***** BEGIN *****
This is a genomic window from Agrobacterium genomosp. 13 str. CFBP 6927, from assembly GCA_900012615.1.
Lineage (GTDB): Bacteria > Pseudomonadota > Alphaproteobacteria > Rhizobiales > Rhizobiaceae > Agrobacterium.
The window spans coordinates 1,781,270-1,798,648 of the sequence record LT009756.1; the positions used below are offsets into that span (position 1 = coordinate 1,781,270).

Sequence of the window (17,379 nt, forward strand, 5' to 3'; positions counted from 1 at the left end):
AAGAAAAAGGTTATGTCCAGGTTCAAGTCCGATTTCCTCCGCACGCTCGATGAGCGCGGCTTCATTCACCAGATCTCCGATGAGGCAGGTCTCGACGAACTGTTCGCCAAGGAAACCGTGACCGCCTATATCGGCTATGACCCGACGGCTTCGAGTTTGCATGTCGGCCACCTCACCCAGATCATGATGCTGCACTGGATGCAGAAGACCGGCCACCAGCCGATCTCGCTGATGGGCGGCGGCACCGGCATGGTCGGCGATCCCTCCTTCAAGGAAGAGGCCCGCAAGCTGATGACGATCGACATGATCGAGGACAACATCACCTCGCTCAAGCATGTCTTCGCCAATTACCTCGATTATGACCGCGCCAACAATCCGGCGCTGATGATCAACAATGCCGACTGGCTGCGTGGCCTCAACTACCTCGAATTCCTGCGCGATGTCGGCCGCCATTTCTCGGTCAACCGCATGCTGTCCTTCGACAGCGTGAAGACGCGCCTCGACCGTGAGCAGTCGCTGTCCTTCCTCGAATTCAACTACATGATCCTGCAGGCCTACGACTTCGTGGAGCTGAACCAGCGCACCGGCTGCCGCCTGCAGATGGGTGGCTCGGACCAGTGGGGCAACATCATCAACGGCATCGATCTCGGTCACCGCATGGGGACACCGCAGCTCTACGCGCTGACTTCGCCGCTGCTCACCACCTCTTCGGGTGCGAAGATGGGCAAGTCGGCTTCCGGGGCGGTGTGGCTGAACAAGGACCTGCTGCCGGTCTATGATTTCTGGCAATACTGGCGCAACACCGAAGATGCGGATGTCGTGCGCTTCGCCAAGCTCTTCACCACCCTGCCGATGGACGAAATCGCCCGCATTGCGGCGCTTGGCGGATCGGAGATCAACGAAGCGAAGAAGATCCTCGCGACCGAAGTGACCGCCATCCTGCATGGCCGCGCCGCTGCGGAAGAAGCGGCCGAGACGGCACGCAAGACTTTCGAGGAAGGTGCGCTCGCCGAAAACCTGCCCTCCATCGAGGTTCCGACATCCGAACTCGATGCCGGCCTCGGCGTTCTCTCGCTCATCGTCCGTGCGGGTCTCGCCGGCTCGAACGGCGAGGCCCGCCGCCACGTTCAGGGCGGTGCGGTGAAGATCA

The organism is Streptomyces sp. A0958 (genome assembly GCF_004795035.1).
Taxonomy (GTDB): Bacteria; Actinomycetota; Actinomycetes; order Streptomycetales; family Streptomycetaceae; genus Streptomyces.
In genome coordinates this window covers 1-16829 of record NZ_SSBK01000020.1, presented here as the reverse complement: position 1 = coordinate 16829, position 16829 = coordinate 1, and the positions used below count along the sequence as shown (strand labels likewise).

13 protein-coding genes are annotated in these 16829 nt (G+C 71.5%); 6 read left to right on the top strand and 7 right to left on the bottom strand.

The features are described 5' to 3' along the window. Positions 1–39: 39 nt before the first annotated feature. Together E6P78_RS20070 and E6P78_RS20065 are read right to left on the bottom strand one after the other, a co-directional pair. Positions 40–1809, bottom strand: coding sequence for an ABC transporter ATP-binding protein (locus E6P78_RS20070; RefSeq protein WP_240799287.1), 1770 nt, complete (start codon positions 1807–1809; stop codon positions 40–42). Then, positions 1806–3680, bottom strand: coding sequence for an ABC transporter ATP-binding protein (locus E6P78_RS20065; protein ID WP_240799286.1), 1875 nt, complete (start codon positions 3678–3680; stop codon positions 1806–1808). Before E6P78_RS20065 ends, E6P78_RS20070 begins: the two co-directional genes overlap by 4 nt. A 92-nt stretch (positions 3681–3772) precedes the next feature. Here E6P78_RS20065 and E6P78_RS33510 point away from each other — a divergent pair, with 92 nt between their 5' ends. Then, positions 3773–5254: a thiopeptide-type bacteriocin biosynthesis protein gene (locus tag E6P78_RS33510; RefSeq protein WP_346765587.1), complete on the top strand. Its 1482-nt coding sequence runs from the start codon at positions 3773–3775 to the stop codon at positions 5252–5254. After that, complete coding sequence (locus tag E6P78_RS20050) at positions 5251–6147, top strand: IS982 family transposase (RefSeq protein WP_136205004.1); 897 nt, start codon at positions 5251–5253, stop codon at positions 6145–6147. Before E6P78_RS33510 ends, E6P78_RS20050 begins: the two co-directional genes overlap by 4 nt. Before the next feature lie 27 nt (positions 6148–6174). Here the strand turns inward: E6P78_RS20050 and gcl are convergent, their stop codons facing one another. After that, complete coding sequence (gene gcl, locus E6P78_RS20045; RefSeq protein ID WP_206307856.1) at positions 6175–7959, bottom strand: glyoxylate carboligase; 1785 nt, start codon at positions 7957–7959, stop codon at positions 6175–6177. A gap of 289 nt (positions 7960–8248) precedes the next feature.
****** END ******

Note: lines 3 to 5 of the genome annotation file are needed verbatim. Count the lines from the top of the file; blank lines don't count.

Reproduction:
The window spans coordinates 1,781,270-1,798,648 of the sequence record LT009756.1; the positions used below are offsets into that span (position 1 = coordinate 1,781,270).

Sequence of the window (17,379 nt, forward strand, 5' to 3'; positions counted from 1 at the left end):
AAGAAAAAGGTTATGTCCAGGTTCAAGTCCGATTTCCTCCGCACGCTCGATGAGCGCGGCTTCATTCACCAGATCTCCGATGAGGCAGGTCTCGACGAACTGTTCGCCAAGGAAACCGTGACCGCCTATATCGGCTATGACCCGACGGCTTCGAGTTTGCATGTCGGCCACCTCACCCAGATCATGATGCTGCACTGGATGCAGAAGACCGGCCACCAGCCGATCTCGCTGATGGGCGGCGGCACCGGCATGGTCGGCGATCCCTCCTTCAAGGAAGAGGCCCGCAAGCTGATGACGATCGACATGATCGAGGACAACATCACCTCGCTCAAGCATGTCTTCGCCAATTACCTCGATTATGACCGCGCCAACAATCCGGCGCTGATGATCAACAATGCCGACTGGCTGCGTGGCCTCAACTACCTCGAATTCCTGCGCGATGTCGGCCGCCATTTCTCGGTCAACCGCATGCTGTCCTTCGACAGCGTGAAGACGCGCCTCGACCGTGAGCAGTCGCTGTCCTTCCTCGAATTCAACTACATGATCCTGCAGGCCTACGACTTCGTGGAGCTGAACCAGCGCACCGGCTGCCGCCTGCAGATGGGTGGCTCGGACCAGTGGGGCAACATCATCAACGGCATCGATCTCGGTCACCGCATGGGGACACCGCAGCTCTACGCGCTGACTTCGCCGCTGCTCACCACCTCTTCGGGTGCGAAGATGGGCAAGTCGGCTTCCGGGGCGGTGTGGCTGAACAAGGACCTGCTGCCGGTCTATGATTTCTGGCAATACTGGCGCAACACCGAAGATGCGGATGTCGTGCGCTTCGCCAAGCTCTTCACCACCCTGCCGATGGACGAAATCGCCCGCATTGCGGCGCTTGGCGGATCGGAGATCAACGAAGCGAAGAAGATCCTCGCGACCGAAGTGACCGCCATCCTGCATGGCCGCGCCGCTGCGGAAGAAGCGGCCGAGACGGCACGCAAGACTTTCGAGGAAGGTGCGCTCGCCGAAAACCTGCCCTCCATCGAGGTTCCGACATCCGAACTCGATGCCGGCCTCGGCGTTCTCTCGCTCATCGTCCGTGCGGGTCTCGCCGGCTCGAACGGCGAGGCCCGCCGCCACGTTCAGGGCGGTGCGGTGAAGATCA